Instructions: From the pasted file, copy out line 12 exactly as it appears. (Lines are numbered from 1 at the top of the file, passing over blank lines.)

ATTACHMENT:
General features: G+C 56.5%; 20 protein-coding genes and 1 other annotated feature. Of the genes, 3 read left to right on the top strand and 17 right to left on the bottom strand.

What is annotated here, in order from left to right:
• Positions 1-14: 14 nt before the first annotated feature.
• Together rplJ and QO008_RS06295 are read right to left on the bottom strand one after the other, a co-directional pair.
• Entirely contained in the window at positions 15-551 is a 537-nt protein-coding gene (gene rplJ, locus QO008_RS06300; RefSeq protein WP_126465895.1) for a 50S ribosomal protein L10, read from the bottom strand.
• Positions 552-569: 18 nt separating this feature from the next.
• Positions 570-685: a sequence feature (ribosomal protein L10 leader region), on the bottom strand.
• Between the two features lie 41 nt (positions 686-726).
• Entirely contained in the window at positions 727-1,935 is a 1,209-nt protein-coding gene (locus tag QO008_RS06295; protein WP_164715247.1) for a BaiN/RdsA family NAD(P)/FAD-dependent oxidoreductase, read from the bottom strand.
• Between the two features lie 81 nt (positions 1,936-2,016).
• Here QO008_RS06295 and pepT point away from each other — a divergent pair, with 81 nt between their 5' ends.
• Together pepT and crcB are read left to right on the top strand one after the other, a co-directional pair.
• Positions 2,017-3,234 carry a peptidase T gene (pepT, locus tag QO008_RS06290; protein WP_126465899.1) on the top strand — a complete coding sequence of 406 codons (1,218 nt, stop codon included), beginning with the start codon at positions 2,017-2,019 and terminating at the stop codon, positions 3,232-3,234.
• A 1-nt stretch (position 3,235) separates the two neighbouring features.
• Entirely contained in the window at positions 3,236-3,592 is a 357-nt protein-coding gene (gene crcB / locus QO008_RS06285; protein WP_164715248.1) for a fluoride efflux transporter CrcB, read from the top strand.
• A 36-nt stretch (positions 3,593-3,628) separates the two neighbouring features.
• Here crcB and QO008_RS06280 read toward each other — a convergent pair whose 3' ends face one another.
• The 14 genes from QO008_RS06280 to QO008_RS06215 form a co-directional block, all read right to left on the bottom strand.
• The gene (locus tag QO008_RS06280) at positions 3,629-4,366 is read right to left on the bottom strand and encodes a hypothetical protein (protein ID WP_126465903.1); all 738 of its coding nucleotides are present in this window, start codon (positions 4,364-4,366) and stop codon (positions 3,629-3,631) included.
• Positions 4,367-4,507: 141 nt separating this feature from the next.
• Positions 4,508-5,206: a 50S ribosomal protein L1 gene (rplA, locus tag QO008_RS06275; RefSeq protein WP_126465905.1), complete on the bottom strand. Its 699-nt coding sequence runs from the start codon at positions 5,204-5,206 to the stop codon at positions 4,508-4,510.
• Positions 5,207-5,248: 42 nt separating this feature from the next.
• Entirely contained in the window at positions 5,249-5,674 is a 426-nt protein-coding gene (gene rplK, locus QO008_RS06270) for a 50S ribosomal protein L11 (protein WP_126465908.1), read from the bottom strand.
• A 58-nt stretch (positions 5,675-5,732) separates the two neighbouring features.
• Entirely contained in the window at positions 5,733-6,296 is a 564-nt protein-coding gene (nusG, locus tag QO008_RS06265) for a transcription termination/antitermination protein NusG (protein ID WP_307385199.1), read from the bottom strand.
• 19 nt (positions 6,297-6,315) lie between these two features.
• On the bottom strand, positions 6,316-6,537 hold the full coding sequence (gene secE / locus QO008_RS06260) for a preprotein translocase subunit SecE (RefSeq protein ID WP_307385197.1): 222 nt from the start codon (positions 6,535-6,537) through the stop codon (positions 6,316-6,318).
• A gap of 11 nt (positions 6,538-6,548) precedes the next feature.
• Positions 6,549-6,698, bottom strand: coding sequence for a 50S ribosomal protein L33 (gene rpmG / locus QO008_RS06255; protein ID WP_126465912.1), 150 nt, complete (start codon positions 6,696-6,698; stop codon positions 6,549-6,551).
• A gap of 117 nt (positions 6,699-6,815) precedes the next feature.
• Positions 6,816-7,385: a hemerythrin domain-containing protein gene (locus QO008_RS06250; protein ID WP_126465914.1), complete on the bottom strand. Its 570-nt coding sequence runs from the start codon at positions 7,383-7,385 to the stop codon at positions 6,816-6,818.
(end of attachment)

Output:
• Together pepT and crcB are read left to right on the top strand one after the other, a co-directional pair.